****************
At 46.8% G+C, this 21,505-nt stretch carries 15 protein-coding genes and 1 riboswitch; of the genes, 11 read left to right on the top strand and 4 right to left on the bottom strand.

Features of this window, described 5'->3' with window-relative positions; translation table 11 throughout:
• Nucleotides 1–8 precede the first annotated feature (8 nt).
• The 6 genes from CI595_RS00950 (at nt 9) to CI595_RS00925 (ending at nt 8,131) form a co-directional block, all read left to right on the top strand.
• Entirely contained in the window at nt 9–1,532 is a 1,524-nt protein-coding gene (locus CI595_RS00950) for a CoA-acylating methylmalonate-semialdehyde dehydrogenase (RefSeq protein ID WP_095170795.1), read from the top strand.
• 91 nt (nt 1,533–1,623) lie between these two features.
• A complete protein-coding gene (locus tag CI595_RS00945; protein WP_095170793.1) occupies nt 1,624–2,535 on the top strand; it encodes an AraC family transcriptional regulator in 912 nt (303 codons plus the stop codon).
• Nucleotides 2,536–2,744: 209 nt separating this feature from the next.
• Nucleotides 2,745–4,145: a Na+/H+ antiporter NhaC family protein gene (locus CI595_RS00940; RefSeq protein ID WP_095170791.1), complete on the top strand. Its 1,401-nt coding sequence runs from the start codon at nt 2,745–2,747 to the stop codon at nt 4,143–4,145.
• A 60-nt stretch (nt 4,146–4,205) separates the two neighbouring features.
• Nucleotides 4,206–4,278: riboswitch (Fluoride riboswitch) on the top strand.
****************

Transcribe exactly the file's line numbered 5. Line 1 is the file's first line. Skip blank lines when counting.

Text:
• Entirely contained in the window at nt 9–1,532 is a 1,524-nt protein-coding gene (locus CI595_RS00950) for a CoA-acylating methylmalonate-semialdehyde dehydrogenase (RefSeq protein ID WP_095170795.1), read from the top strand.